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Martin Marietta Q3 results: $443.7 million net sales
Posted By Tina Grady Barbaccia On November 12, 2010 @ 9:58 am In Aggbeat Online,Aggman Newsletter,Economics | No Comments
For the second consecutive quarter, Martin Marietta Materials Inc. has had aggregates volume growth and improved aggregates shipments in each of its end-used markets, the company reported in third quarter report on Nov. 2.
“We are pleased to report our second consecutive quarter of aggregates volume growth,” said Ward Nye, president and CEO of Martin Marietta, in the earnings statement announcement. “In fact, aggregates shipments improved in each of our end-use markets during the quarter, resulting in an overall 6.3 percent increase, led by a 14 percent increase in the non-residential end-use market, both compared with the prior-year quarter. We are confident that we are well positioned to capitalize on an economic recovery.”
Notable items include the following:
-Earnings per diluted share of $1.13 compared with $1.23
-Net sales increased to $443.7 million compared with $428.3 million
“The infrastructure end-use market, which had volume growth of 3 percent, was supported by an increase in state transportation spending that was somewhat offset by a decline in shipments to projects funded by the American Recovery and Reinvestment Act (ARRA), a.k.a. “the stimulus”). “We continue to believe that this is a timing issue since stimulus-related projects contributed volume growth in some states during the quarter. In other states, principally Iowa, where they aggressively completed their stimulus-related work in 2009, our shipments actually declined.”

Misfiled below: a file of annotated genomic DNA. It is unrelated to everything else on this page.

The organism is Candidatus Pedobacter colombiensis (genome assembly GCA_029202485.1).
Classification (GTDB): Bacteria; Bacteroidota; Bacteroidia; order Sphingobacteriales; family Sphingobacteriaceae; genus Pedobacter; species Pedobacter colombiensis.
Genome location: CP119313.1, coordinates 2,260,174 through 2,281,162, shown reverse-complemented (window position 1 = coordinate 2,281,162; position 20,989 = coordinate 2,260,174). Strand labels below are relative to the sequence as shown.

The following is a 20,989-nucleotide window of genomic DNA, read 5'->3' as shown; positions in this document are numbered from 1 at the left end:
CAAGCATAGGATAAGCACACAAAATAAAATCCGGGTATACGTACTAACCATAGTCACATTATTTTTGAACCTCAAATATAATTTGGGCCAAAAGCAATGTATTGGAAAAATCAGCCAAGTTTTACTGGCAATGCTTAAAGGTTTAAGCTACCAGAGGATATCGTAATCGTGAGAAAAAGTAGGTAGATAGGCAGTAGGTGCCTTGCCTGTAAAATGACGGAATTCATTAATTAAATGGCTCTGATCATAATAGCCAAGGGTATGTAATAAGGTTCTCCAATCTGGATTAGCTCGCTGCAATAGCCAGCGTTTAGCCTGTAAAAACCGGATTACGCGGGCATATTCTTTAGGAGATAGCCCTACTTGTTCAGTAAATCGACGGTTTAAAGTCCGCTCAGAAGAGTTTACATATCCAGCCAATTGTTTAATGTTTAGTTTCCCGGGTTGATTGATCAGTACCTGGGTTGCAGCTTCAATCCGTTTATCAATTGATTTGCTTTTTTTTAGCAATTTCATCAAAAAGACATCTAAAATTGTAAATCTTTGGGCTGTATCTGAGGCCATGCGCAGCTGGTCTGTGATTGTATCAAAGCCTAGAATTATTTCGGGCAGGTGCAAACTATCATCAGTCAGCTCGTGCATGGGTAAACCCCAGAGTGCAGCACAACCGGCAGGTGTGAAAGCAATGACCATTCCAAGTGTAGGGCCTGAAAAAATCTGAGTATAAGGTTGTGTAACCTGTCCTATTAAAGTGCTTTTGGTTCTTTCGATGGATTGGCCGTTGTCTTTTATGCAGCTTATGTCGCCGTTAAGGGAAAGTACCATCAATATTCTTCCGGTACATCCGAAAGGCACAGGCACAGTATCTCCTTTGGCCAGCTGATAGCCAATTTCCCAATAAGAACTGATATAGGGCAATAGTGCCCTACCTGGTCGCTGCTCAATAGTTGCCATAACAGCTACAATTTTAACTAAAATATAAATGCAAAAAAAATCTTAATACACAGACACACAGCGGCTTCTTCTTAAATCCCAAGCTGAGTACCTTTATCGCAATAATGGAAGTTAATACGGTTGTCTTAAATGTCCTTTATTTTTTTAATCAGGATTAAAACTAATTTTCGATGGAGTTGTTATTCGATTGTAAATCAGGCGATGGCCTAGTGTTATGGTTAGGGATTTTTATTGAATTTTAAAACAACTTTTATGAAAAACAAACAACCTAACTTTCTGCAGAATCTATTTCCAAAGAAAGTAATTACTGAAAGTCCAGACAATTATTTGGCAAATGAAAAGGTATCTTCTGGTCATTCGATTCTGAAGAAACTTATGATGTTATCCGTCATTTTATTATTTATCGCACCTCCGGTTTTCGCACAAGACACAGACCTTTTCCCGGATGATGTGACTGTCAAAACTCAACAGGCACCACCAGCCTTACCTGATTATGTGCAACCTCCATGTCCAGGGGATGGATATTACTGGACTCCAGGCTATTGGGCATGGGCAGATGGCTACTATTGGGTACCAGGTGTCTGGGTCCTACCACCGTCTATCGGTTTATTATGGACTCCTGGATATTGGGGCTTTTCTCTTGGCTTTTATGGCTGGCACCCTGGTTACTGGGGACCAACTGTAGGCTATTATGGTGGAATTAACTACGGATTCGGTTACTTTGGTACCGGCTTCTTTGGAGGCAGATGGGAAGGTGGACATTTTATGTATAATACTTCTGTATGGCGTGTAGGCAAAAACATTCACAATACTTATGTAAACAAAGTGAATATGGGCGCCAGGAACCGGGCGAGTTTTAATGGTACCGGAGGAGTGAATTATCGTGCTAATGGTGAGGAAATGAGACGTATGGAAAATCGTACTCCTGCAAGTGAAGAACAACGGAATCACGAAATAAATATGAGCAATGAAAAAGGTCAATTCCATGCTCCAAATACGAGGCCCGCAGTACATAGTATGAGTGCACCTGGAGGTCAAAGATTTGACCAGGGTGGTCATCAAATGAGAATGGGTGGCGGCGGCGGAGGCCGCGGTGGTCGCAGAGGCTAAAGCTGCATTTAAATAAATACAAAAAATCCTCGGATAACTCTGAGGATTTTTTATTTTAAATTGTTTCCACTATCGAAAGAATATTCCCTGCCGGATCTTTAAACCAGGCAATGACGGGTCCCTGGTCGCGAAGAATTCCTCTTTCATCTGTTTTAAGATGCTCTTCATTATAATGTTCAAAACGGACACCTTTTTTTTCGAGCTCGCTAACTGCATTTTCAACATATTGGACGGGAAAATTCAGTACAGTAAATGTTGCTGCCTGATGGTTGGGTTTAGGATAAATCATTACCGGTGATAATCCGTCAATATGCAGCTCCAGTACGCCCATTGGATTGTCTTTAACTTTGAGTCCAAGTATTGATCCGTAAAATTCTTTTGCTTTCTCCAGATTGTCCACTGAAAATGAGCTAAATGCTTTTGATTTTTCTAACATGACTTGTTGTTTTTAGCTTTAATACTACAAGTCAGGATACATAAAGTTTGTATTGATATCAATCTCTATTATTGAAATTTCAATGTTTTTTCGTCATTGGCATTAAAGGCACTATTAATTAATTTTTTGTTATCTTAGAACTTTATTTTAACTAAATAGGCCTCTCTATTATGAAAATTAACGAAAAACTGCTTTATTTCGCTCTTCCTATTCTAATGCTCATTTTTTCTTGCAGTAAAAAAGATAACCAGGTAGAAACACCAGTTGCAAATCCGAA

Overall, However, aggregates shipments to the infrastructure end-use market, excluding projects funded by ARRA, increased more than 6 percent, Nye notes.
Activity in portions of the energy sector, specifically the Haynesville and Barnett Shale Natural Gas Fields in northwest Louisiana, east Texas, and Arkansas, continues to be the most significant volume driver in our non-residential end-use market, as aggregates are essential to build both oilfield roads and pads for drilling rigs. Our ChemRock/Rail end-use market experienced a 9-percent volume increase, fueled by railroad expansion activity in certain markets. The residential end-use market had a volume increase of 3 percent.
“Weather had a disparate impact on our third-quarter results,” Nye said.”Volume growth was led by our Mideast Group, which experienced dry weather and generated a 10.3 percent-increase in heritage aggregates shipments.”
In particular, our Indiana markets experienced significant highway work performed under the state’s 10-year, $12 billion transportation plan known as “Major Moves.” Contractors benefitted from the favorable weather and accelerated construction in efforts to achieve early completion bonuses on some state work.
The West Group reported a 6.0-percent increase in heritage aggregates shipments, which principally reflects the positive impact of the increased shipments to the energy sector and railroad industries. These achievements were partially offset by wet weather in our Midwest Division. Flooding at multiple Midwest Division facilities restricted both operations and sales, and served to increase production costs at certain locations. These conditions are a strong contrast to its prior-year record third-quarter operating results which reflected aggressive spending of ARRA funds by the state of Iowa, Nye says.
“Overall heritage aggregates product line pricing decreased 3.1 percent,” Nye says. “Two previously reported pricing trends continued in the third quarter. First, a higher percentage of shipments of base stone, which is used in both road construction and energy sector activity and has a lower average selling price compared with clean stone, contributed to this negative period-to-period comparison of selling price. Second, pricing on stimulus-related projects was 10 percent lower than our company average. We estimate that the impact of these factors negatively affected aggregate pricing by 160 basis points and expect this pricing pressure to ease as our end-markets continue to either recover or reach levels of sustained stability. However, competitive pricing pressure exists and opportunities to increase pricing will return one product and one region at a time.”
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